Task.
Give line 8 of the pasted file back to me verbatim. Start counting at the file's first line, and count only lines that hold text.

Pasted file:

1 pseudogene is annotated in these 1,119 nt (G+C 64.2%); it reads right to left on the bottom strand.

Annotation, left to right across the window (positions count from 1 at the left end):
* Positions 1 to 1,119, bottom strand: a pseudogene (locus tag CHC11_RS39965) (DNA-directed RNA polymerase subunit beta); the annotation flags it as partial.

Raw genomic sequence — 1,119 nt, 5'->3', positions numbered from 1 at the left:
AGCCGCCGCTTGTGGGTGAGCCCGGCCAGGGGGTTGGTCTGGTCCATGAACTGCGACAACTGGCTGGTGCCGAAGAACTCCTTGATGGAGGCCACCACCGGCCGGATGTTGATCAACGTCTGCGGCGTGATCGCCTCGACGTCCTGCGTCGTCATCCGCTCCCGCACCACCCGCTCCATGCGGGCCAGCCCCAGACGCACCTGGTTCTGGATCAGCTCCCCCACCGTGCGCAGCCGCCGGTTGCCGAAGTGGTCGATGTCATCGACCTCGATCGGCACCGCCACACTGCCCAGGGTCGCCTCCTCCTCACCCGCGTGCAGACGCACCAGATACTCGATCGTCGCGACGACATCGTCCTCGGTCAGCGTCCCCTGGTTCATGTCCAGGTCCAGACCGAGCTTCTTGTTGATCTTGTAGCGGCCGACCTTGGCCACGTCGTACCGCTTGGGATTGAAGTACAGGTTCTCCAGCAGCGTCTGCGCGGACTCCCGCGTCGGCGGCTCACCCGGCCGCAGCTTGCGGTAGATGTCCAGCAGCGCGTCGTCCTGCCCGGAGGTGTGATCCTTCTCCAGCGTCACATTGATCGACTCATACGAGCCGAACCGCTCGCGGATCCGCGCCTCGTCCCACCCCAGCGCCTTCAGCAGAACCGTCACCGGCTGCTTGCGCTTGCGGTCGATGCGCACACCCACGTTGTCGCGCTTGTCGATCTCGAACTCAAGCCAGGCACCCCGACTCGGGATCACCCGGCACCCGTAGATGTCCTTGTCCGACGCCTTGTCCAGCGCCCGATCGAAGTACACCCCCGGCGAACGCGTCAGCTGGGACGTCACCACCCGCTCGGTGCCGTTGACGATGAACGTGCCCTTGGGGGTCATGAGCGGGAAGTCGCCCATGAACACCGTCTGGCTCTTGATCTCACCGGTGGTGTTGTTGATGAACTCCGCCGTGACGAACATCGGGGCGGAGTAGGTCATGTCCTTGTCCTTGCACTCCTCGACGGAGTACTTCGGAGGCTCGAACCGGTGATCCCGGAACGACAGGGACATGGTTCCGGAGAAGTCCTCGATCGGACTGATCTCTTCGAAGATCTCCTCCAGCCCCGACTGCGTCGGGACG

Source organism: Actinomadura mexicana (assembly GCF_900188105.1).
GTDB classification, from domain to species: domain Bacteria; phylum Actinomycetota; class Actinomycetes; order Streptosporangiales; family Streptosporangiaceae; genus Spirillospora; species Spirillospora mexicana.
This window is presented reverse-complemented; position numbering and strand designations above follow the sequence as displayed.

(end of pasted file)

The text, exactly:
This window is presented reverse-complemented; position numbering and strand designations above follow the sequence as displayed.